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Leadership Development

Ministers can count on us to extend a results approach beyond the defined 'list' so it becomes integral to all and becomes a characteristic of public services activity. Our organisations need to review how we do things, evaluating the effectiveness and efficiency of how we currently operate within baselines. We need to develop organisational capability to more effectively use data and information, produce more impactful policy proposals, and implement change better than in the past. We need to be able to change more quickly to better service a diverse and changing community. Leadership development is key to ensuring the system develops in this direction and is strongly enshrined in a customer-centred approach that means the system understands and prioritises the concerns and opportunities that matter most to New Zealanders and will make the biggest difference .

For change to occur, organisations need to be well, and differently, led. This has implications for the very large number of State servants who play leadership and other expert roles. Parliament provided the platform for a different approach to leadership development in amendments to the State Sector Act in 2013. Now it is up to us to make it happen. Developing leaders for the system, rather than for single agencies as in the past, is a major focus for us as a leadership group. This will have implications for Ministers too.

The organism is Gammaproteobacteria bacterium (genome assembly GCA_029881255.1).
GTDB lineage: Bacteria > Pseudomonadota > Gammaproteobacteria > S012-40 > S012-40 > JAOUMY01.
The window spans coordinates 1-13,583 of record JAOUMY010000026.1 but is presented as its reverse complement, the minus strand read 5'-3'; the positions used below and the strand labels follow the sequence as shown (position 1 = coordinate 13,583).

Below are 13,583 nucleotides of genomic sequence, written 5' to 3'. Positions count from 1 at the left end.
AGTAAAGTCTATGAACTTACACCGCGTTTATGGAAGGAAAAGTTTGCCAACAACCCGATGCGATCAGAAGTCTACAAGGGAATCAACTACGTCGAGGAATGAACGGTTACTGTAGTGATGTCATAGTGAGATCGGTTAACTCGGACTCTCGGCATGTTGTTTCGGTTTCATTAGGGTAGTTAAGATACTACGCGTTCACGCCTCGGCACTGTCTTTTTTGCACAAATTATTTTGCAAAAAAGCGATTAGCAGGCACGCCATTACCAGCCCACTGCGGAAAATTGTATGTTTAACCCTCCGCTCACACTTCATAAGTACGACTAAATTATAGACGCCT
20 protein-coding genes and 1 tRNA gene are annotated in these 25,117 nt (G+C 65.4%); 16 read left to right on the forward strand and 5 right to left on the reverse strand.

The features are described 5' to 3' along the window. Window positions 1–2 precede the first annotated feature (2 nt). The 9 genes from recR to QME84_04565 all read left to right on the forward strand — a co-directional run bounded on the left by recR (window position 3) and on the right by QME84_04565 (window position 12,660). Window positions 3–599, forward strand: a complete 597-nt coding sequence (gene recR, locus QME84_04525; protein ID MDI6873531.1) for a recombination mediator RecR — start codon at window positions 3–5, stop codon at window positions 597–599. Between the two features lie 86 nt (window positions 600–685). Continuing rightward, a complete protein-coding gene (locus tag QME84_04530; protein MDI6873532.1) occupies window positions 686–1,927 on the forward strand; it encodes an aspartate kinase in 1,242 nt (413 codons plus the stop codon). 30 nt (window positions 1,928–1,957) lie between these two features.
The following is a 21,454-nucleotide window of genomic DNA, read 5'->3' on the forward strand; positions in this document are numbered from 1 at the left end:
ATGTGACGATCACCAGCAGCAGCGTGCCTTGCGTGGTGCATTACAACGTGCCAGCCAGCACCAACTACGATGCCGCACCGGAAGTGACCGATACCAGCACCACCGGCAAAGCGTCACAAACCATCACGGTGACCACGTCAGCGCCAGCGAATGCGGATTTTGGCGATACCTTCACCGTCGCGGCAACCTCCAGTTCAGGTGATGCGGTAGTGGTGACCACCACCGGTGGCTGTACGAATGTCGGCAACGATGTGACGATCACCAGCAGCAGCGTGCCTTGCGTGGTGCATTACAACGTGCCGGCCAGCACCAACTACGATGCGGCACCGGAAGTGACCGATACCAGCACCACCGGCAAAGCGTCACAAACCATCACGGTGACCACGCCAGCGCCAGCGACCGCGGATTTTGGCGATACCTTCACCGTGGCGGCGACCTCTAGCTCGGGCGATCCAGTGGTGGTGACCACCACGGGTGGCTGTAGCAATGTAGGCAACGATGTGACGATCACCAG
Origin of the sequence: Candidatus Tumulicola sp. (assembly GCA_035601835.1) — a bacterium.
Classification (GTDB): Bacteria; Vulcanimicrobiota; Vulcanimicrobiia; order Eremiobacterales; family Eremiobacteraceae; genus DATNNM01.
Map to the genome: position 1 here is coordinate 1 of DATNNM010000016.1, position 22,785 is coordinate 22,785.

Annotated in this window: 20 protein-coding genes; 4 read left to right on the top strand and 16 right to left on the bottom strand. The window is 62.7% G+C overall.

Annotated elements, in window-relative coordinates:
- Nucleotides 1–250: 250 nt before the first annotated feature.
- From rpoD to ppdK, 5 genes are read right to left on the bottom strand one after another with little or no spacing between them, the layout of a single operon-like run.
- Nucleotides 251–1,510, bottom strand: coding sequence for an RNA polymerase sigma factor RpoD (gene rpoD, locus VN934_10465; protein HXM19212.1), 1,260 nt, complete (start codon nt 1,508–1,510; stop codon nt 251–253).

We are committed to building on existing initiatives which have included the establishment of Career Boards. Each Board focuses on developing leadership talent in a group of agencies, and the definition of key positions across the system as a focus for succession planning. We intend to greatly expand the number of potential successors for each of the 87 defined key positions, increase the number of agencies participating in the three Career Boards beyond the current 31, consolidate a Career Board for Auckland, and extend the work of the Career Boards to cover all tier 2 and 3 senior leaders.

Developing leaders will require much greater mobility between agencies as key public servants change roles to gain new perspectives, understanding and skills. This will impact on organisations as key agency leaders, and the investment made in them, move on to new roles. It will also impact on Ministers as trusted and knowledgeable advisors move on. Adjusting to this will be challenging for Ministers as much as for chief executives and other State servants, but the immediate difficulties are outweighed by the overall gains from better investment in leadership development.

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